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6ER-025 Real-life use of remdesivir in hospitalised COVID-19 patients with severe pneumonia: an observational study from an Italian university hospital
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  1. L Pivato1,
  2. M Bettio1,
  3. D Mengato1,
  4. G Iadicicco1,
  5. S Faoro1,
  6. M Mazzitelli2,
  7. AM Cattelan2,
  8. F Venturini1
  1. 1University Hospital of Padova, Department of Pharmacy, Padua, Italy
  2. 2University Hospital of Padova, Infectious Disease Unit, Padua, Italy

Abstract

Background and importance Since June 2020, the European Medicines Agency granted conditional approval to the antiviral drug Veklury (remdesivir) as a treatment for COVID-19 pneumonia. Many studies have shown conflicting results regarding its efficacy. Data from observational studies should be encouraged in order to provide valuable information about its real-life effectiveness.

Aim and objectives The aim of the study was to describe the effectiveness of remdesivir in terms of mortality rate and duration of hospitalisation in a cohort of patients admitted to an Italian University Hospital during the COVID-19 pandemic.

Material and methods We carried out a retrospective observational study at a 1600-bed University hospital in Northern Italy. Our cohort included all patients who received remdesivir between September 2020 and April 2021, corresponding to the second and third pandemic waves in Italy. As a primary endpoint, we measured the mortality rate at any time after initiation of therapy. Secondary endpoints included 30-day mortality and duration of hospitalisation. As a post hoc analysis, we compared patients requiring high-flow oxygen supplementation (HFO) after starting remdesivir and patients who did not require HFO (eg, NHFO group). High-quality data were extracted from the medical records and from the Veklury AIFA (Agenzia Italiana del Farmaco) monitoring register. Statistical analyses were carried out with R (R Core Team 2021).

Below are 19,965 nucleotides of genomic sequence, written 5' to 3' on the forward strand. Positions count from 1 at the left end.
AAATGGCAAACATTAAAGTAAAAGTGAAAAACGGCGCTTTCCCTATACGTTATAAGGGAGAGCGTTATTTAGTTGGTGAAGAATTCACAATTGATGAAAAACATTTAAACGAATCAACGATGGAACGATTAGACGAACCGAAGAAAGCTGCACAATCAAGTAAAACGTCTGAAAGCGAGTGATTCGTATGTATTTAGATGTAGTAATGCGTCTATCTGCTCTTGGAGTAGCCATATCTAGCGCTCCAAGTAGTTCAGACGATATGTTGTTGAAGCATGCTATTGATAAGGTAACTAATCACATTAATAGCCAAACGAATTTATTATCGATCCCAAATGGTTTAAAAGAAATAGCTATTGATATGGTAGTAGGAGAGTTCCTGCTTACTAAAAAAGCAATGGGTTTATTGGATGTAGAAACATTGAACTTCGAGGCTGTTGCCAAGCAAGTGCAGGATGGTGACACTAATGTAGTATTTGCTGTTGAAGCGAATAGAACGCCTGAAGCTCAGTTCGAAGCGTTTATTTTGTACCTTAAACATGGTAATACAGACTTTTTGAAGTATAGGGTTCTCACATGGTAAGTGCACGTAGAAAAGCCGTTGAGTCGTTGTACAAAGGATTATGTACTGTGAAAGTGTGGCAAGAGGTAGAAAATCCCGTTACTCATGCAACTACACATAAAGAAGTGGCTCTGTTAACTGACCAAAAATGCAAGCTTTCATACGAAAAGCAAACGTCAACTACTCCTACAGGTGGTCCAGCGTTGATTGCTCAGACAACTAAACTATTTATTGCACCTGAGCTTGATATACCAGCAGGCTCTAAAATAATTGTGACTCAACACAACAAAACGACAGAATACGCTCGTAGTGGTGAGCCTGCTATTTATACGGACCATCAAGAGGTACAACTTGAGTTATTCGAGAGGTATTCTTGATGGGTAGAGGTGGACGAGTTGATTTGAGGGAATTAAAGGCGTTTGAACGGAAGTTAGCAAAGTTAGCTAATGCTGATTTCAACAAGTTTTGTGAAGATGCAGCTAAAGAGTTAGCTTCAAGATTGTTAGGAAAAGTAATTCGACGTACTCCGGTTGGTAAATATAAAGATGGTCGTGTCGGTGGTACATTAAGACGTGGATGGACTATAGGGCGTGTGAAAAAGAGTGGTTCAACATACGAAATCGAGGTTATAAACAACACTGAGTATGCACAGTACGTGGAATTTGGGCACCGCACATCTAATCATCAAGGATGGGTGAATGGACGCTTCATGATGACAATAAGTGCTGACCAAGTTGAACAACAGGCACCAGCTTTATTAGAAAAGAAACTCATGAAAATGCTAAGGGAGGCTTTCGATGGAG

Results The study sample included 528 patients, mainly men (68.4%) with a median age of 66.7 years. The overall mortality rate was 5.1%, while the 30-day mortality rate was 4.2%. In the post hoc analysis, 291 patients (55.1%) fell in the NHFO group. HFO therapy confirmed a stronger association with mortality (11.0% HFO vs 0.3% NHFO, p<0.001). The NHFO group performed better in all the considered endpoints: rate of discharge to home, mortality, intensive care unit admission/transfer, and length of hospital stay.

Conclusion and relevance In our study, the mortality rate was similar to that reported in clinical studies. Since no reports of adverse drug reactions were notified, these data support remdesivir as a possible therapeutic option, given the positive benefit–risk profile. As expected, patients who required high-flow oxygen were at increased risk of negative outcomes. This seems to suggest that potential early use of remdesivir could optimise its clinical efficacy.

Conflict of interest No conflict of interest

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